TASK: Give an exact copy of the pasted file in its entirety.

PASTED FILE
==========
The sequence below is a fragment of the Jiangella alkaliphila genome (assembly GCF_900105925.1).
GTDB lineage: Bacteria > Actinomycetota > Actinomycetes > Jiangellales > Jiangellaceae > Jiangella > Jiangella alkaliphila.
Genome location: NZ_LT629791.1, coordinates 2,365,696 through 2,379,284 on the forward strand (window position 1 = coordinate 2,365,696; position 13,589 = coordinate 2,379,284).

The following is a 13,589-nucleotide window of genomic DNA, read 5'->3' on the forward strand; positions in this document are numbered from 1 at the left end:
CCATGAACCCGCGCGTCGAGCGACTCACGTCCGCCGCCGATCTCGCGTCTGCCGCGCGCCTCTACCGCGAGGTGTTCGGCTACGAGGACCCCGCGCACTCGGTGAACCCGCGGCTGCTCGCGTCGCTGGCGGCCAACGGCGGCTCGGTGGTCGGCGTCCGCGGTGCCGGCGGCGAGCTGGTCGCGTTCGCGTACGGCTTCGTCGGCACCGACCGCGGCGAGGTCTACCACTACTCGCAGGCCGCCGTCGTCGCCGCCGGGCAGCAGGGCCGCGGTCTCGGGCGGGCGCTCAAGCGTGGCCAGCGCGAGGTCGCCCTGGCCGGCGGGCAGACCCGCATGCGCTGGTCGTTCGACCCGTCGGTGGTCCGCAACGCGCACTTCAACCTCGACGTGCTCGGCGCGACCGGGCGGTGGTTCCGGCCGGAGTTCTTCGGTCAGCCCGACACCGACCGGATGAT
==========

The sequence below is a fragment of the Jiangella alkaliphila genome (assembly GCF_900105925.1).
GTDB lineage: Bacteria > Actinomycetota > Actinomycetes > Jiangellales > Jiangellaceae > Jiangella > Jiangella alkaliphila.
Genome location: NZ_LT629791.1, coordinates 2,365,696 through 2,379,284 on the forward strand (window position 1 = coordinate 2,365,696; position 13,589 = coordinate 2,379,284).

The following is a 13,589-nucleotide window of genomic DNA, read 5'->3' on the forward strand; positions in this document are numbered from 1 at the left end:
CCATGAACCCGCGCGTCGAGCGACTCACGTCCGCCGCCGATCTCGCGTCTGCCGCGCGCCTCTACCGCGAGGTGTTCGGCTACGAGGACCCCGCGCACTCGGTGAACCCGCGGCTGCTCGCGTCGCTGGCGGCCAACGGCGGCTCGGTGGTCGGCGTCCGCGGTGCCGGCGGCGAGCTGGTCGCGTTCGCGTACGGCTTCGTCGGCACCGACCGCGGCGAGGTCTACCACTACTCGCAGGCCGCCGTCGTCGCCGCCGGGCAGCAGGGCCGCGGTCTCGGGCGGGCGCTCAAGCGTGGCCAGCGCGAGGTCGCCCTGGCCGGCGGGCAGACCCGCATGCGCTGGTCGTTCGACCCGTCGGTGGTCCGCAACGCGCACTTCAACCTCGACGTGCTCGGCGCGACCGGGCGGTGGTTCCGGCCGGAGTTCTTCGGTCAGCCCGACACCGACCGGATGAT